Posted 01 June 2008 - 02:16 AM
nah, I'm happy to help... half the time I'm on my computer and have nothing better to do.
Here begins my tutorial on blending your images :D
Okay, so open one of the images... hopefully they were taken by the same camera, so you don't have to mess with image sizes and stuff like that.
So, after you've opened the first image, then go to File->open as layer
The second image you wanted should appear over the first image, and if they're the same size, you shouldn't be able to see the first image you opened.
Now, open a layers palette. This can be done by clicking on the tool box window, and then going to File-> Dialogs -> Layers
Now, a layers palette will pop up. Arrange and resize the windows to your liking, hopefully so that nothing covers up anything else.
Okay, now that the windows are taken care of, look at the layers palette. It should have two layers in it, one with the picture that you opened at first, underneath the picture that you used "open as layer" with. Now, if they are perfectly on top of each other, then you could just erase one so it shows the one underneath, but I'm going to try and walk you through something a bit harder, but definitely more worth it.
So, click on the top layer in the layers palette. Right click on it, and find an option that says "Add layer mask"
Okay, now there should be a white area next to layer on top. Click on that white area.
Now you can use the black paintbrush to take away parts of the top picture. If you paint with white, then it will show that part of the top picture again. To change colors, double click on the rectangles in the toolbox palette, and then choose a color, and select OK.
While you might not think its that helpful to have a layer mask, it is, just because you can bring back areas, and you can use gradients... :D
Now, this is what is awesome about layer masks. If you want something to blend smoothly together, you take a gradient, and make it fade the color. In this, we'll use the foreground to clear gradient.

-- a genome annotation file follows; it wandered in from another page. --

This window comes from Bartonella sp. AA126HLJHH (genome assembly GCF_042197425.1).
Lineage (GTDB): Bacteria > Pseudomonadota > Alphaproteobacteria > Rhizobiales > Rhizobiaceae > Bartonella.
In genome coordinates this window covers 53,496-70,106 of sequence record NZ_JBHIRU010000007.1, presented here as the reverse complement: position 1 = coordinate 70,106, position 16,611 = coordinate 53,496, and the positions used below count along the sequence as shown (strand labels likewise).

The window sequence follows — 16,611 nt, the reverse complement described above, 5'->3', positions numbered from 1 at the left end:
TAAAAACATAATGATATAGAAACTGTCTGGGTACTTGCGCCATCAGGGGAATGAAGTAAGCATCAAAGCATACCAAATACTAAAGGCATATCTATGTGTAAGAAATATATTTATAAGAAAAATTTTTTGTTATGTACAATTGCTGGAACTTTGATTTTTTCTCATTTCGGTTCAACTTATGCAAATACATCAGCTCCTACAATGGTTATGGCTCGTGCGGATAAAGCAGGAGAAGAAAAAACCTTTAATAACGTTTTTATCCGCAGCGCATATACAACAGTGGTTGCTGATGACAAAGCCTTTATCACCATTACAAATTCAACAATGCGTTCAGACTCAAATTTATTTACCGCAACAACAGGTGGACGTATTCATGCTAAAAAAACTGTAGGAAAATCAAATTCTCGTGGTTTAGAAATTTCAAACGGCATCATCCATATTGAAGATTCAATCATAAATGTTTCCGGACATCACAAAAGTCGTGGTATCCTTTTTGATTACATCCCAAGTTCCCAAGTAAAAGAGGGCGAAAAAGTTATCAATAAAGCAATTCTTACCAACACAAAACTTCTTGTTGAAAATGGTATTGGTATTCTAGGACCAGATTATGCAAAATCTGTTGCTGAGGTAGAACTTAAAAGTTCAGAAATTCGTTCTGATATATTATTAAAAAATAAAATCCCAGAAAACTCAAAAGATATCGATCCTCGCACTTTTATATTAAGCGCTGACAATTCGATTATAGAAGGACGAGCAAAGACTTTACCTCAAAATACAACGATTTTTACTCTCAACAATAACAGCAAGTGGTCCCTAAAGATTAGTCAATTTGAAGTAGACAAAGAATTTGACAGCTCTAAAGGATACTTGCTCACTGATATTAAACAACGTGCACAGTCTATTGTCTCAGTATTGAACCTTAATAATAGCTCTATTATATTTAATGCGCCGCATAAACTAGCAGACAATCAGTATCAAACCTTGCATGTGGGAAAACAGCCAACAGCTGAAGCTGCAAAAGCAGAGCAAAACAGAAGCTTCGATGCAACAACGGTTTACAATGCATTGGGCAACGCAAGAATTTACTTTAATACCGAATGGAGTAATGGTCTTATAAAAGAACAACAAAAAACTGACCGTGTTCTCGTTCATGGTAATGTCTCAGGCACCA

So, click on the blend tool, which should be in between the paint bucket and pencil tool.
Now, in the tool options, click in the picture area that says gradient. It should come up with a menu. Scroll down and select the one that has "FG to Transparent"
Make sure you're on the upper layer, and have the layer mask selected, and then click and drag the pointer just a small area across the image window. It should make it fade into the below image...
Of course, your first thing wasn't probably how you wanted it, so undo that, by using Edit-> Undo. Now, get the hang of how the tool works, and when you like it, save it.
Thats all of what I've got for now with the actual image editing, but I also want to add something about saving...
When you're saving with the GIMP, its native saving format is a .xcf extension. I reccommend saving whatever you make first as that. Just when you first save, it will let you name it, and on the end, just add the .xcf. Now, then when you want to show it to other people, and use it, you'll probably want to use a .jpg file extension. You'll then need to go to File-> save as. In that window, make sure after the name, it has .jpg after it. When it prompts for saving options, just leave the quality around 85, and it should be fine. Just don't delete your .xcf file unless you have to...
If you've got any questions, let me know. If you want to email me, ask me... or it might be in my profile..
Q6600, 4GB g-skill, 8800GT, P5N-D motherboard